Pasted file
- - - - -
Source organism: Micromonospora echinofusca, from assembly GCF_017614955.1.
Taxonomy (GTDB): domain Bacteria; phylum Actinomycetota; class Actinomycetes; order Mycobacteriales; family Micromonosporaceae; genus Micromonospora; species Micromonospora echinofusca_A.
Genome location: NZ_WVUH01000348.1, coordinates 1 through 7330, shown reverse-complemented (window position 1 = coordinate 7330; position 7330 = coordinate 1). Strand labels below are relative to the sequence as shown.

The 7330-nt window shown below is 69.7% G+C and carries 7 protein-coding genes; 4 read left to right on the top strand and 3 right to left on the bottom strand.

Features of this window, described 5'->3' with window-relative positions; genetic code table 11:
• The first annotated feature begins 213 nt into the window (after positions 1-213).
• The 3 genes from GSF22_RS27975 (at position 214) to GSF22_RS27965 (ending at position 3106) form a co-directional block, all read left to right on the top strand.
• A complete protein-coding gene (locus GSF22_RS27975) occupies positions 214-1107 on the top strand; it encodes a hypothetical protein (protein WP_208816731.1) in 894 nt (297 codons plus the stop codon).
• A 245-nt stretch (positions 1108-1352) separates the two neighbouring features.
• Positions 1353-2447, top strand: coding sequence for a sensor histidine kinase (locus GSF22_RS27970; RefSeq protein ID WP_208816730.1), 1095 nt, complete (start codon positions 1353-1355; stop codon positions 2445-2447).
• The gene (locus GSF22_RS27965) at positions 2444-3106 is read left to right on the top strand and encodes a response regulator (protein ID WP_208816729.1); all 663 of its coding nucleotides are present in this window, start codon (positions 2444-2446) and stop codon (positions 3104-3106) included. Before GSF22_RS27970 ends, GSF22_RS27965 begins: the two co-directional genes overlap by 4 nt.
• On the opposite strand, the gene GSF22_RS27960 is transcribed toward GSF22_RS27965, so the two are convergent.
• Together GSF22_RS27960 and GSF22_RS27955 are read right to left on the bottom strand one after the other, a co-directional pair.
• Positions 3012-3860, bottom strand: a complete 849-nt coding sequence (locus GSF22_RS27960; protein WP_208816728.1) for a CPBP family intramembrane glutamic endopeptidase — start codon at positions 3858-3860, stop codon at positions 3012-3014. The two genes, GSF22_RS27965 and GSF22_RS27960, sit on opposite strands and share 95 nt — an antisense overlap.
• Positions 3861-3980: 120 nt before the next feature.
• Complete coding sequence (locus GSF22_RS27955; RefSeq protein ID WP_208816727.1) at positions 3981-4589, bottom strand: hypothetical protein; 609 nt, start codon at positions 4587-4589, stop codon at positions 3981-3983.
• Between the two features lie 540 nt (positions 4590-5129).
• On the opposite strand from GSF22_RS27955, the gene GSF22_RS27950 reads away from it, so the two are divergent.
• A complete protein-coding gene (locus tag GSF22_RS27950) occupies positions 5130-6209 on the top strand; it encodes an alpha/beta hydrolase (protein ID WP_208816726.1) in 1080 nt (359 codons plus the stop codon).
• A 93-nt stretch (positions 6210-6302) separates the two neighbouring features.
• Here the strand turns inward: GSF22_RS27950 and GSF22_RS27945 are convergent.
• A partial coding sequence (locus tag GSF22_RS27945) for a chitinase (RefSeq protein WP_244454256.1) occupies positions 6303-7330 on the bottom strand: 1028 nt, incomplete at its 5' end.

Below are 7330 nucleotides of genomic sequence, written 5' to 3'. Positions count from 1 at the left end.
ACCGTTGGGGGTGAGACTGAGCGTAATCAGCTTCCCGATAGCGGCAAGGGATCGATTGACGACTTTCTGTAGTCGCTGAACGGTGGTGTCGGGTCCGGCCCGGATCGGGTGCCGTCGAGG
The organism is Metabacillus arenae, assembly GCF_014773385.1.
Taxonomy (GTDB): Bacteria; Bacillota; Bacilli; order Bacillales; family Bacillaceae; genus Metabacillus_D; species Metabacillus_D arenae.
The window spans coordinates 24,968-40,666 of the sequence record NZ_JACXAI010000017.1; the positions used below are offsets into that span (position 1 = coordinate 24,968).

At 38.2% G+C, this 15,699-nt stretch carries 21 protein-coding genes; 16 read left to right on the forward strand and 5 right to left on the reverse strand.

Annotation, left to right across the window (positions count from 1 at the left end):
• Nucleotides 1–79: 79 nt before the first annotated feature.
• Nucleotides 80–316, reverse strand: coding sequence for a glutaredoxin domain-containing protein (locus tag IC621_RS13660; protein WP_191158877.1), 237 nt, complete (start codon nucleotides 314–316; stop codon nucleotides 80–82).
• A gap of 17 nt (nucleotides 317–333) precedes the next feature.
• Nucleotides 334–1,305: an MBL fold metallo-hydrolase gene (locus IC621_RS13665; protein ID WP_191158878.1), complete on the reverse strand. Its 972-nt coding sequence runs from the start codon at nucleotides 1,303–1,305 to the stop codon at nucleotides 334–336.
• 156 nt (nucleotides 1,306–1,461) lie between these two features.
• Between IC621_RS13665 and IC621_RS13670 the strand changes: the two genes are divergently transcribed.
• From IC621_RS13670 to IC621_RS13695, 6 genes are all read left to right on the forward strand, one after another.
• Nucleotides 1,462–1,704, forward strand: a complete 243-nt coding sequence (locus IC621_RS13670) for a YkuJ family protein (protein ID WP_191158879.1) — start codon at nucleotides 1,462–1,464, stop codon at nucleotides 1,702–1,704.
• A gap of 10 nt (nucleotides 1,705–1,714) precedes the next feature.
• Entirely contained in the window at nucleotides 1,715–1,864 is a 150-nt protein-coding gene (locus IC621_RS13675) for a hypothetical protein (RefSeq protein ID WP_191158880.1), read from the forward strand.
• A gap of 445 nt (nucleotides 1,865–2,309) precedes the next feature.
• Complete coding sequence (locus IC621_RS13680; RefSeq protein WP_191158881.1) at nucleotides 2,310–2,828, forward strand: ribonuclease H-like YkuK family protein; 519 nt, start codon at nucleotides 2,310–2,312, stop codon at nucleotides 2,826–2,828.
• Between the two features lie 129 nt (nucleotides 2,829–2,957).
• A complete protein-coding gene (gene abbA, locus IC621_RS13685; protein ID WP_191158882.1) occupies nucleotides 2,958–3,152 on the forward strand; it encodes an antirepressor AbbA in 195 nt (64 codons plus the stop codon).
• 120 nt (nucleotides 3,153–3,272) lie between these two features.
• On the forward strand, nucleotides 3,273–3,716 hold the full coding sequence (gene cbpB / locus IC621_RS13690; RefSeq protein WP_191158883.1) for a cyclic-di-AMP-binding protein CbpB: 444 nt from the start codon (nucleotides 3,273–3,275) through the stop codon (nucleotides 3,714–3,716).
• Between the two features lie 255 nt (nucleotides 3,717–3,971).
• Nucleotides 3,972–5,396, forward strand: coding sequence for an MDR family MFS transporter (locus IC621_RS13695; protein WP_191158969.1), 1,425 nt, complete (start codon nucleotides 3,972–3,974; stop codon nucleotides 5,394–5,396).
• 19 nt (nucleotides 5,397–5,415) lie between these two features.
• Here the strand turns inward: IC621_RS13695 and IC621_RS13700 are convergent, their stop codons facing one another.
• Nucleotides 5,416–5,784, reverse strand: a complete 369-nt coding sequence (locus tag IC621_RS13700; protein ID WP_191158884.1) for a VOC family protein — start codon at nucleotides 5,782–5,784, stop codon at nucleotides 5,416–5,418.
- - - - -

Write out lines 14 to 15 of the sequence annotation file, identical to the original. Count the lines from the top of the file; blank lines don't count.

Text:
• Positions 3012-3860, bottom strand: a complete 849-nt coding sequence (locus GSF22_RS27960; protein WP_208816728.1) for a CPBP family intramembrane glutamic endopeptidase — start codon at positions 3858-3860, stop codon at positions 3012-3014. The two genes, GSF22_RS27965 and GSF22_RS27960, sit on opposite strands and share 95 nt — an antisense overlap.
• Positions 3861-3980: 120 nt before the next feature.